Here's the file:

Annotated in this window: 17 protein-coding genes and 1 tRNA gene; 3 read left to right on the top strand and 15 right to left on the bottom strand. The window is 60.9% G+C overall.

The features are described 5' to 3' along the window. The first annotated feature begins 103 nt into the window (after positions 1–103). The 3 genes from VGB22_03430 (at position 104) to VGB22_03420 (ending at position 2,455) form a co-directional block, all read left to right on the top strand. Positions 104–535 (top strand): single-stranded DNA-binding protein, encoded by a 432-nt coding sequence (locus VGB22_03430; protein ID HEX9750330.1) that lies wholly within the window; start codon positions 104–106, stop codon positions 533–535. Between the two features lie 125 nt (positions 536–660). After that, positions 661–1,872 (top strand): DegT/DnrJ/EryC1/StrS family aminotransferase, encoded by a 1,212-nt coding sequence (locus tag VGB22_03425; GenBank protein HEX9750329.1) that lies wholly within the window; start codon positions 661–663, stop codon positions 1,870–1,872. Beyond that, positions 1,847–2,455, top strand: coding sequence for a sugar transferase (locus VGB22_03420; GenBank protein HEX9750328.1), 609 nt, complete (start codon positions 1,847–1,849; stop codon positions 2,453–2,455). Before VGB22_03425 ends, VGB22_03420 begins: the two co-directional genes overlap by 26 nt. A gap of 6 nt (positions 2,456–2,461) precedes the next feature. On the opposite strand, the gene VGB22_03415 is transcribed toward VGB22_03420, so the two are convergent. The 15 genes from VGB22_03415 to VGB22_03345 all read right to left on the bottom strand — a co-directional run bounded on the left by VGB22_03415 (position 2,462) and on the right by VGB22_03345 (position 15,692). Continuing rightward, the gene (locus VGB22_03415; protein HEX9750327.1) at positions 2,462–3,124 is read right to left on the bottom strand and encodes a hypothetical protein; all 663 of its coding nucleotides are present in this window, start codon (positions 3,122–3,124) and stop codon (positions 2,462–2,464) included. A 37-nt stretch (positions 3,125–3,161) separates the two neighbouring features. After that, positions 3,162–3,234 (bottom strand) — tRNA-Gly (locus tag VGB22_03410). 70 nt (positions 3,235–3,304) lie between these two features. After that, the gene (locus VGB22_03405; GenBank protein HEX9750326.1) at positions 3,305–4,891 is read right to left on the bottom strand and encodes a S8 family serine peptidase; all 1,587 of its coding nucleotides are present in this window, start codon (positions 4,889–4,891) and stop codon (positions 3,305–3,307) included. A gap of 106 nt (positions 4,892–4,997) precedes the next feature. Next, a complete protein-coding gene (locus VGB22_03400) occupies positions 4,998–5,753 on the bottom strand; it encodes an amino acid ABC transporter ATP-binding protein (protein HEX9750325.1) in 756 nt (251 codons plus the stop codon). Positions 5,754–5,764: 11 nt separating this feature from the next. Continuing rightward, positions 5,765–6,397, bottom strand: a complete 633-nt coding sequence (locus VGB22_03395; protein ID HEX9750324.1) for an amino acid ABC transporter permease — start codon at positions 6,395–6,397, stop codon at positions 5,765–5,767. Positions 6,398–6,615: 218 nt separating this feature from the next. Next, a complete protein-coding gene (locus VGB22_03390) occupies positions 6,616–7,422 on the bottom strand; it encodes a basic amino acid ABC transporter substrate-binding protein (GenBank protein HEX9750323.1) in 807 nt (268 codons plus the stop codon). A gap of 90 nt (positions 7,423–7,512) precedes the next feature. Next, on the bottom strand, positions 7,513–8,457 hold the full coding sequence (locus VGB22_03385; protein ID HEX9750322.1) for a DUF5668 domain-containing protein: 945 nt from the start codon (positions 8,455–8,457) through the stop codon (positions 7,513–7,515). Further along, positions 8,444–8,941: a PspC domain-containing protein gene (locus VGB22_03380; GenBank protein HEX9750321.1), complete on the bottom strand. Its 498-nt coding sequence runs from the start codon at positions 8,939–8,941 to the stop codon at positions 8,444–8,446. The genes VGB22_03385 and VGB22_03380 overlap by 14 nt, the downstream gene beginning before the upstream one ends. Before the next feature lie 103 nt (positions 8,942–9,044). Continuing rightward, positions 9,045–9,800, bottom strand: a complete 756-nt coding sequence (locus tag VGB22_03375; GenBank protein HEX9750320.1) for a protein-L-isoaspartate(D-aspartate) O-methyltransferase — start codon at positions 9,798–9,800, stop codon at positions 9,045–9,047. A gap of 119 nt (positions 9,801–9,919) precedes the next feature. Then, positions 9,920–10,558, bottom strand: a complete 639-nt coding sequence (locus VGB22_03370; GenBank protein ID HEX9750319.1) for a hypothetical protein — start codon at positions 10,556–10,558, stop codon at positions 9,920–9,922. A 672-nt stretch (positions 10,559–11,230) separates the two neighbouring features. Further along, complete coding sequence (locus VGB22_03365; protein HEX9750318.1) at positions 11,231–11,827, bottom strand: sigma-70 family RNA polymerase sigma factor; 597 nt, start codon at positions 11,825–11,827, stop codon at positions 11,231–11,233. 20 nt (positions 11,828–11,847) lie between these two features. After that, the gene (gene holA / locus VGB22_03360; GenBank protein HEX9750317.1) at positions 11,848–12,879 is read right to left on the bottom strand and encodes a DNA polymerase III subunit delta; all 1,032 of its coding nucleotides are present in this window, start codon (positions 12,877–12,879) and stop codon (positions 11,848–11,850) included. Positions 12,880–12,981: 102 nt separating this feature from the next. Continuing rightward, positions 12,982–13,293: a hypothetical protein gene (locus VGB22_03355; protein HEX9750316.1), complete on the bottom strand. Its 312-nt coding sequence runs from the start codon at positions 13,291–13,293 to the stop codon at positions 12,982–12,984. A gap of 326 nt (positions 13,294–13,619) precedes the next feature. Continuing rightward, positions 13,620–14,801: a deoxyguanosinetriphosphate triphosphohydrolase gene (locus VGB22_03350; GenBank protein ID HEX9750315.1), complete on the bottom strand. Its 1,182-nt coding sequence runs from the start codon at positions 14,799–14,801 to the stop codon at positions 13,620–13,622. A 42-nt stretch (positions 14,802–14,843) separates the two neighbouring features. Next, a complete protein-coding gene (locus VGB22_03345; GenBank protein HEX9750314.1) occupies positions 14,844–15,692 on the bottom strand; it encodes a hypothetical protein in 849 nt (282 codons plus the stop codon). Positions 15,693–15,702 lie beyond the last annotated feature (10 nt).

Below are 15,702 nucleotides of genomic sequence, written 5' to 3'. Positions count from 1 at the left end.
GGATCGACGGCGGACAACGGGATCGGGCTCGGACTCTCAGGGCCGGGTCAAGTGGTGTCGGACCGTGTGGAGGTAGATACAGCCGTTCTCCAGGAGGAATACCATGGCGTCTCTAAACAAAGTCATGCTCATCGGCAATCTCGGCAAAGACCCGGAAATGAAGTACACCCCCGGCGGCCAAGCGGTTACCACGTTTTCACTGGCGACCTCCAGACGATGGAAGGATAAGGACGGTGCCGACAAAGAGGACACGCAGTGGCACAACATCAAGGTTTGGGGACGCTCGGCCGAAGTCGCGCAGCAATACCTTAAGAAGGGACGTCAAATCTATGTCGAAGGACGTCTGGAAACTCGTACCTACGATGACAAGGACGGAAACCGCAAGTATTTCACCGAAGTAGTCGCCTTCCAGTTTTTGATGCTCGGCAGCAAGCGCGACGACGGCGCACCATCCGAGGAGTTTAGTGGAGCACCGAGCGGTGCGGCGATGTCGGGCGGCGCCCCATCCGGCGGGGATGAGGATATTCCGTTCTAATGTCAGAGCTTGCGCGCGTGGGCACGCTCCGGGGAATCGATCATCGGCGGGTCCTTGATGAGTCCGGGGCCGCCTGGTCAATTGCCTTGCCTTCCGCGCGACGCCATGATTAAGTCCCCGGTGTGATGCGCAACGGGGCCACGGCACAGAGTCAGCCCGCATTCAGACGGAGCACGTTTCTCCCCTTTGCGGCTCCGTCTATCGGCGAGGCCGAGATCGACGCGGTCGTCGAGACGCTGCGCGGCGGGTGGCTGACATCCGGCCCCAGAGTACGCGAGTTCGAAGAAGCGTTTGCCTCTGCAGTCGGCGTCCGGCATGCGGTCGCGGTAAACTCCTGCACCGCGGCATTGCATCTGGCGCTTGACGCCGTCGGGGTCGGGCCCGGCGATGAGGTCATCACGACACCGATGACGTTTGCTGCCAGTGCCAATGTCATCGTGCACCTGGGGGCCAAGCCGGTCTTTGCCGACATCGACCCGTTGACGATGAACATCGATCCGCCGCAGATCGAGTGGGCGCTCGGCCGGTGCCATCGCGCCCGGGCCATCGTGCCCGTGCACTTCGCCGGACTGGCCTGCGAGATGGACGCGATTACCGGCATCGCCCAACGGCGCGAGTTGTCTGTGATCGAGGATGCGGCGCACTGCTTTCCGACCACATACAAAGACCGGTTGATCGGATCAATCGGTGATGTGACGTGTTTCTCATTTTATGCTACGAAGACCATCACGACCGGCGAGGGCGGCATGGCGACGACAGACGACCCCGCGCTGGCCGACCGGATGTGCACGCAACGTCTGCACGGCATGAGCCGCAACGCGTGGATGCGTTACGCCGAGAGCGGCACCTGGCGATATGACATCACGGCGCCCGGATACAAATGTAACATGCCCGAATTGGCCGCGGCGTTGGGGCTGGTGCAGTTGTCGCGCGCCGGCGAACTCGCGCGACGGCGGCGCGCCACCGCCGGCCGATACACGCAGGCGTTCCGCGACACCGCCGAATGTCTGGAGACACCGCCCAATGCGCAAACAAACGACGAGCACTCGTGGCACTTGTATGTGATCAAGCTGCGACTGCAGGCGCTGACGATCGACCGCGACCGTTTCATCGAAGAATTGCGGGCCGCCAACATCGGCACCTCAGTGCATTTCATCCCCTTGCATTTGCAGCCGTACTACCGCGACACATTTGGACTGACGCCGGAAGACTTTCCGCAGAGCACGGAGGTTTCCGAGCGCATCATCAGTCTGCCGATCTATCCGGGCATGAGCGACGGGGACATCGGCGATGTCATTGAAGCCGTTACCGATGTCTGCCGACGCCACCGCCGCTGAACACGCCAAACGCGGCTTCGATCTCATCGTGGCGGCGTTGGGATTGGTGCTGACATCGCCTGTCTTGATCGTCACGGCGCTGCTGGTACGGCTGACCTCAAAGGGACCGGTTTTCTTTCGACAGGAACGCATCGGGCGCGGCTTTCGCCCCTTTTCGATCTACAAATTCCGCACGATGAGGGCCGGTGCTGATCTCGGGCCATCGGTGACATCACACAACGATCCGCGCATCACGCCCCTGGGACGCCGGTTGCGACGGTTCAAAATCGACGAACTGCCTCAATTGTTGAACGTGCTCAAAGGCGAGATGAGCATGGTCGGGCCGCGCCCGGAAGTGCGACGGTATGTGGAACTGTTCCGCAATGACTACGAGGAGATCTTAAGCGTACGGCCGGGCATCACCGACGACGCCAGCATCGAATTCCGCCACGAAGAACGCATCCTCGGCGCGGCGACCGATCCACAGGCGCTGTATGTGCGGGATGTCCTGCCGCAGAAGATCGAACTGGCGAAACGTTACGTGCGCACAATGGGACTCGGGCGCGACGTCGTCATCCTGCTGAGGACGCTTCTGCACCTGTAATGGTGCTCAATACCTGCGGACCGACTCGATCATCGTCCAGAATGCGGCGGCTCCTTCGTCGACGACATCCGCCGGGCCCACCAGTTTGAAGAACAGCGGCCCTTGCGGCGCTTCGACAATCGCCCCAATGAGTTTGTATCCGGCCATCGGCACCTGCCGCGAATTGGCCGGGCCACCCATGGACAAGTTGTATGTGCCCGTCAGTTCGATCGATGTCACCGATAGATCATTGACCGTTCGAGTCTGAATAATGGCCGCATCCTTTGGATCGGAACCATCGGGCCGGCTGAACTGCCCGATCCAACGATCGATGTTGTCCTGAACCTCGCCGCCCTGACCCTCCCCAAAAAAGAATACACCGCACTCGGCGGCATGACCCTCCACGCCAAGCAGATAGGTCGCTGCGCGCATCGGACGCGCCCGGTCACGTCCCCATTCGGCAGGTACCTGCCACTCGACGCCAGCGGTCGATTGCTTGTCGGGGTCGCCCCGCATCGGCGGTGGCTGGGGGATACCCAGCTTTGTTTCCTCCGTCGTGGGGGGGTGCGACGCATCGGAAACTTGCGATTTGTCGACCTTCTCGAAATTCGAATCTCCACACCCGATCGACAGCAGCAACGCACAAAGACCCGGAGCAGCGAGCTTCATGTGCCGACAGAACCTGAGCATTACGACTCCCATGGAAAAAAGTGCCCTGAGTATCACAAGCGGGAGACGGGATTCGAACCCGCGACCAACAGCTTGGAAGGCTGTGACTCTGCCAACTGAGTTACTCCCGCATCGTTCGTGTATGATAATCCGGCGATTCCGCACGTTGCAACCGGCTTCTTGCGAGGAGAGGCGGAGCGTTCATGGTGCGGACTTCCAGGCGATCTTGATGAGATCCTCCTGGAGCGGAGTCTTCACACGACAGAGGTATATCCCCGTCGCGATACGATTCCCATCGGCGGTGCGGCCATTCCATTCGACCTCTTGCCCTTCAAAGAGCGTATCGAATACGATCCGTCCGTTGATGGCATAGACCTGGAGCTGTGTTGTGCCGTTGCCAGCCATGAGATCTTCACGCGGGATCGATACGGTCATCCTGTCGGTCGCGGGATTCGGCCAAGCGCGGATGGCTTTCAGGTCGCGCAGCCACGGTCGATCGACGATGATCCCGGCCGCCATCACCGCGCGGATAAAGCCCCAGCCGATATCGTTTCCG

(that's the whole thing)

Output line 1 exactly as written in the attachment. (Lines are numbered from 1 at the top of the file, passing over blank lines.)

Annotated in this window: 17 protein-coding genes and 1 tRNA gene; 3 read left to right on the top strand and 15 right to left on the bottom strand. The window is 60.9% G+C overall.